Five years ago, Coca-Cola stock hit a high of $45 per share. Right now, the stock trades at $47.85. When any stock does not appreciate in price for five years or more, the investor class often allows their analysis to succumb to recency bias. That is to say, if Coca-Cola had the exact same business that is operating now but the price of the stock was, say, $80 per share, the analysis of Coca-Cola’s present circumstances would be far rosier than is currently on the case.
In theory, we should be able to avoid recency bias by reminding ourselves that the value of any business today is contingent upon the net present value of all future profits that the business generates capitalized at some multiple on the end date of your contemplation period. Remembering this lesson has served the investors in iconic companies such as Johnson & Johnson and the … Read the rest of this article!
A justifiable but ultimately flawed investing impulse is to rely solely on the numbers we see from a company rather than thinking about the qualitative aspects of the investment itself. Some of this reasonable. Thinking about the quality of earnings is hard whereas current numbers are easy—anyone with an internet connection can pull up a spreadsheet and see Exxon’s $0.63 quarterly dividend backed by profits that are usually 4-5x as much. It’s much harder to look at the quality of those profits—personally, I get excited seeing the fact that Exxon is acquiring 21% more in reserves than it drills out of the ground, and I like to see the company’s slow transition from relying on liberty-suspending-mentally-unhinged third-world despot to do oil business, and shift some of that work to Canada.
My guess is that a lot of this has to do with the unquantifiable nature of earnings quality—okay, we all … Read the rest of this article!
There is a BP gas station by where I live that uses a deceptive business practice to cajole people into patronizing it. The gas station owner posts a price that is $0.20 below the Shell Oil station across the street, and it is not apparent until you physically arrive at the gas station that you don’t get that price unless you get a car wash, too. By that point, most people will have already “settled” on that gas station and pay that price anyway.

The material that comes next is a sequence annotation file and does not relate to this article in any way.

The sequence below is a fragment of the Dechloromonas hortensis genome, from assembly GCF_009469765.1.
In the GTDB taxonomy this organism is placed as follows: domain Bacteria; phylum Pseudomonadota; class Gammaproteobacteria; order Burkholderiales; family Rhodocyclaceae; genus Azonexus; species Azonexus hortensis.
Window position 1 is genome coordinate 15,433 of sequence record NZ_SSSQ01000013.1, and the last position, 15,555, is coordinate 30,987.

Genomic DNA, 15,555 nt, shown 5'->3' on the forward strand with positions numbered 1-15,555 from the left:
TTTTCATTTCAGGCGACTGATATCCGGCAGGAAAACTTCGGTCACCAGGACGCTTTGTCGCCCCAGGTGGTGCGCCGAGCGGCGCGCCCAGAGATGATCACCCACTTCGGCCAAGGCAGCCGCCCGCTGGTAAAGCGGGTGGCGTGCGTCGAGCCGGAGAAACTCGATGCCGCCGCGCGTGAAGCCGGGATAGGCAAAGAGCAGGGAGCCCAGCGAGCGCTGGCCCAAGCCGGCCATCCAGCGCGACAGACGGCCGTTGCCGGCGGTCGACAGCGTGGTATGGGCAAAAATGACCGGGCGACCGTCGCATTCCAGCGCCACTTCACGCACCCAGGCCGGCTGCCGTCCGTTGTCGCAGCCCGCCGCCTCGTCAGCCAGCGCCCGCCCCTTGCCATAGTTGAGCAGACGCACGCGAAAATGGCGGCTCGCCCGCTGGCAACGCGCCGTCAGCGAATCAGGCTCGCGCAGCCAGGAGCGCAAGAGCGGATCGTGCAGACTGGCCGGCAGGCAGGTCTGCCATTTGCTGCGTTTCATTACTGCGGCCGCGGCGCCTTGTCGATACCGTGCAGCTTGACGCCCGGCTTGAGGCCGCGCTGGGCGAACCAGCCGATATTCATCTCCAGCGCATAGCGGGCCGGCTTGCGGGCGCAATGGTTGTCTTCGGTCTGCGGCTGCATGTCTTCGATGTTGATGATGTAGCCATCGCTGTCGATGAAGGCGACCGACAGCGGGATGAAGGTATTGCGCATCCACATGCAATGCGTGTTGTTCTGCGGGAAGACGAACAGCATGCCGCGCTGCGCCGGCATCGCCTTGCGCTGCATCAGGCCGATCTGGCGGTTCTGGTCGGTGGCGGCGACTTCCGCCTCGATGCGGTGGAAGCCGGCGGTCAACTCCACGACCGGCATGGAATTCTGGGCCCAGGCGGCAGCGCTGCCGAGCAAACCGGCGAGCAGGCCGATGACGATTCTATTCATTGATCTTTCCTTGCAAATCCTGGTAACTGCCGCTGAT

When I talk about building long-term wealth, this is not what I mean. It’s not about extracting goods from others by lying, cheating, or stealing. If the records filed with the Secretary of State are accurate, this guy is a member of the local community. He has daughters he sends to the local private high schools. Yet, he has no problem using a bait-and-switch tactic to … Read the rest of this article!
The second and third order world effects that William Danforth has had on our civilization are staggering. Although most of the 300+ million people going to bed at night in the United States have no idea who he was, it is no great tragedy except to the extent that they remain ignorant of ways to learn from his life.
By all accounts, Danforth had an internal yardstick that meant he measured his life not by the acknowledgement, praise, and validation of others, but rather, his own objective analysis of the good he caused. If you help someone else out or do something to make the world a better place, you don’t need a pat on the back from someone else for your action to be great. Sure, there’s a sweetness inherent in receiving sincere appreciation for your good works, but it’s not a necessary condition for you to know that … Read the rest of this article!
In a 1988 ABC special, columnist William F. Buckley debated Jesse Jackson on drugs (particularly cigarette smoking), and during the debate Buckley said this:
“If we get nothing else out of the hour tonight, I would hope that we emancipate ourselves from the superstition that that which is legal is necessarily honorable. . . It’s perfectly legal to contract syphilis but that does not mean that society is in favor of syphilis.” And then he goes on with the pointed jab: “As a matter of fact, it’s perfectly legal to vote for Jesse Jackson. That doesn’t make it reputable, does it?”
I receive a decent amount of comments from readers (some of it posted here, some of it posted on my Seeking Alpha writings, and some of it sent to me privately) responding to old articles that I have written analyzing the tobacco stocks (Altria, Lorillard, Reynolds American, and … Read the rest of this article!